phoenix_resurrection_revelations_blogtrailer

On Damage and ‘The New Age of DC Heroes’ and Avengers: No Surrender

damage_0001_trifoldI picked up Damage #1 last Wednesday. Partly for being a #1, partly starting this "New Age of DC Heroes," partly hype, partly the vertical-tri-fold-front-cover, and largely because despite being a #1, a new launch, not part of what was known as "Rebirth," it was "only" $2.99…so of course I "should" support it, the way I grouse about Marvel‘s constant $3.99-at-the-lowest pricing.

Unfortunately, the thing was more flash than substance for me. I put it on top of my stack to read, but when I went to read it…after several pages, I just started kinda skimming and flipping on through. "Oh, look…the Suicide Squad…goodie!" and nothing remotely resembling the Damage character I’d expected (with SOMETHING related to the ’90s title…)

Maybe I’m just THAT far outta the loop, behind on reading my Metal books. But I don’t remember the last time a new (as opposed to years-old-back-issue) comic actually had me zoning out and turning pages without interest enough to READ them.

Having no idea who this "new" character was, or motivation; a look reminding me somehow of Valiant‘s Shadowman (not positive points with Valiant on my personal crap-list for the last 2 1/2 years) and nothing really grabbing me to ENGAGE with any characters, it was NOT a good #1, to me.

A "good #1" is one that I can have zero knowledge about, zero reliance upon some other comic/event/series, and the issue by itself, all by its lonesome, pulls me in and leaves me actively interested in the next issue (a GREAT #1 has me emailing the comic shop immediately to add the book to my pull list…).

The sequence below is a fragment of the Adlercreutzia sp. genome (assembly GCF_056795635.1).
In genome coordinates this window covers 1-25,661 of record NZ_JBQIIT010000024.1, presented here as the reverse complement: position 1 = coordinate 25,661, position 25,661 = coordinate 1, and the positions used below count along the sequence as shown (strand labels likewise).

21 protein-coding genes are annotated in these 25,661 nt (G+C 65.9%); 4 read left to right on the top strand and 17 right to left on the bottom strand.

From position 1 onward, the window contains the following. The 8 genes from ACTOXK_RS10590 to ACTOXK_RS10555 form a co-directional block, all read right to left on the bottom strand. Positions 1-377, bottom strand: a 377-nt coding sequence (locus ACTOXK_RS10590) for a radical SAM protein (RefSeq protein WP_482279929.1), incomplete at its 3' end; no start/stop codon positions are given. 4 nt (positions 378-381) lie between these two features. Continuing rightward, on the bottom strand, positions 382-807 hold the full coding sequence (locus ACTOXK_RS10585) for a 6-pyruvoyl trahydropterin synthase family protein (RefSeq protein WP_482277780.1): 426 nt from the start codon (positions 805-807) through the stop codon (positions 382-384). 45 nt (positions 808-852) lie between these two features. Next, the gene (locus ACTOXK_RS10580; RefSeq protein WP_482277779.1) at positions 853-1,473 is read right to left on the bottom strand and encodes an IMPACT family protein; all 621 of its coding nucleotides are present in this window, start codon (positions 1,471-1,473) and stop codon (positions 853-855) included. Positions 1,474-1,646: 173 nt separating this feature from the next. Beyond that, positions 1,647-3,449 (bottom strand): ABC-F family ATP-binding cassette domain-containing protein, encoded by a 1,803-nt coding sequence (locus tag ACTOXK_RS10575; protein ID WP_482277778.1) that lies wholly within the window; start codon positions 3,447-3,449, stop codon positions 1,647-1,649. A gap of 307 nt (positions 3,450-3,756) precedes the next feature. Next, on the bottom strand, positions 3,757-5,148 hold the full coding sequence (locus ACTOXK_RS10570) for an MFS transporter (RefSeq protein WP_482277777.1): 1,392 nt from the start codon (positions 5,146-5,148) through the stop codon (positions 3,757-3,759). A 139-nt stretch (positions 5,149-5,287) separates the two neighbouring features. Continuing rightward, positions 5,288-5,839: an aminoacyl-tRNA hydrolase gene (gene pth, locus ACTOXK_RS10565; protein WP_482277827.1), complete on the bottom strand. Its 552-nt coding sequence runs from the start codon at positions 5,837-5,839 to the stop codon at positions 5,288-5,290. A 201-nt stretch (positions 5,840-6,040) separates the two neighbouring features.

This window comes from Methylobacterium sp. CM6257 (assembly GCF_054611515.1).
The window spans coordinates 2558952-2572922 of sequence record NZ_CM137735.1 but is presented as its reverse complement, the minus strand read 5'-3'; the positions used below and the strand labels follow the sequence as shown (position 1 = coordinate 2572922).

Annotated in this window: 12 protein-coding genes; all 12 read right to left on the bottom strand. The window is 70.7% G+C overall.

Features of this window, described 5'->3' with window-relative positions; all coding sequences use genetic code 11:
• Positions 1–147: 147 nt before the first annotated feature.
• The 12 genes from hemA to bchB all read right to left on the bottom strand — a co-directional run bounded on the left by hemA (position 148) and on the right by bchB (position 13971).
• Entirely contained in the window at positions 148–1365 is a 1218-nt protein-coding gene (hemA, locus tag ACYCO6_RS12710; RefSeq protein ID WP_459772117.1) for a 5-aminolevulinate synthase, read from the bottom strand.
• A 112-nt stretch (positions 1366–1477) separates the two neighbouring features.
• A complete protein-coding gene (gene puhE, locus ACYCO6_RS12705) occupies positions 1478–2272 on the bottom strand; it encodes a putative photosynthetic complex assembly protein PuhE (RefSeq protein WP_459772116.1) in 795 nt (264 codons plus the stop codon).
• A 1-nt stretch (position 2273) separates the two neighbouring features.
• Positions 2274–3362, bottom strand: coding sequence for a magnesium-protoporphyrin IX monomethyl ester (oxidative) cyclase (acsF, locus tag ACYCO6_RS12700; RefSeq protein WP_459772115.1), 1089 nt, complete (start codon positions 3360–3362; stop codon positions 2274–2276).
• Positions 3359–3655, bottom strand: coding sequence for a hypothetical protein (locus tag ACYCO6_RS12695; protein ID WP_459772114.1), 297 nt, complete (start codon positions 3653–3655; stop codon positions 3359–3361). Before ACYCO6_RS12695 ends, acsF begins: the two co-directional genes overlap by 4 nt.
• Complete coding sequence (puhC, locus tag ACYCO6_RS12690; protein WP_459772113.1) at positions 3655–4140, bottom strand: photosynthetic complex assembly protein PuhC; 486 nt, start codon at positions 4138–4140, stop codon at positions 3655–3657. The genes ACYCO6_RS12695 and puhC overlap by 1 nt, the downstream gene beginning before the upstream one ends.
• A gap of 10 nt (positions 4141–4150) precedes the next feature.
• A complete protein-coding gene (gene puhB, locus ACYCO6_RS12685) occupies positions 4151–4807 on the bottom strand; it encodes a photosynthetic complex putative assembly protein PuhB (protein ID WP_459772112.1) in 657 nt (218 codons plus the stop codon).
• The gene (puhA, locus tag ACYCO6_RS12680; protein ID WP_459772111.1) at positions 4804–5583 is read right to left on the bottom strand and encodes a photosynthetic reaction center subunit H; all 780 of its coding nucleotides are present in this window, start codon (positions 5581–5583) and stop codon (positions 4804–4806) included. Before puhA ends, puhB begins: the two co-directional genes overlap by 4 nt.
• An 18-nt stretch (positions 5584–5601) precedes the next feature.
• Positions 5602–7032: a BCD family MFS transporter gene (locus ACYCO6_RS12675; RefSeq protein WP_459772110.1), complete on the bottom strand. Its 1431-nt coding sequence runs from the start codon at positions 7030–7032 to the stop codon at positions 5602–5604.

The "trifold" cover gimmick is FAR from being anywhere near as "cool" as I’m sure they were going for. "Wraparound" covers–the "double-panel"/"wide" layouts work well for the "widescreen" action, but this just looks odd, and to me, really look like they’d be three different covers!

While Damage (2018) #1 may end up being a good series, and a better, engaging story in collected/binge format (with more than JUST this one issue to go on), the first issue failed to grab me or engage me, and as the kickoff of this new line, has actually damaged the "brand" a bit, where I no longer have the "enthusiasm" for the "whole line" that I’d had. Now I figure I’ll try The Terrifics since I’d already planned to, and maybe see if/what else grabs me.  


avengers_0675As usual, while I’m often quite "down" on Marvel, I try to still get stuff here or there, IF ONLY to have some bit of "informed" knowledge of stuff. I bought the Legacy one-shot, so I can comment on not seeing how any of that’s come to play YET in any books, particularly Wolverine actually being back.

And where I’ve had ZERO INTEREST in umpteen different Avengers titles, since I AM interested in AN Avengers book, I decided to bite the bullet and try this No Surrender thing. I would absolutely NOT be on-board for an indefinite weekly $3.99 book. But as a contained 16-week thing, I got/read the first issue, and went ahead and picked up the second this past week.

I really don’t know what TO think of it so far…it does not feel like any Avengers book I’m familiar with. I liked Rogue on the cover of 675, but not sure where I am with her inside the book…I’ve obviously missed quite a bit over the past 5+ years and Uncanny Avengers and whatnot.

avengers_0676But I’m willing to "support" a single title in place of numerous different Avengers titles. Heck, do like the old Superman comics did, and have a weekly overall narrative…but each creative team can "focus" more heavily on some plot-thread or another according to their interest, while moving an overall "main" narrative forward each week.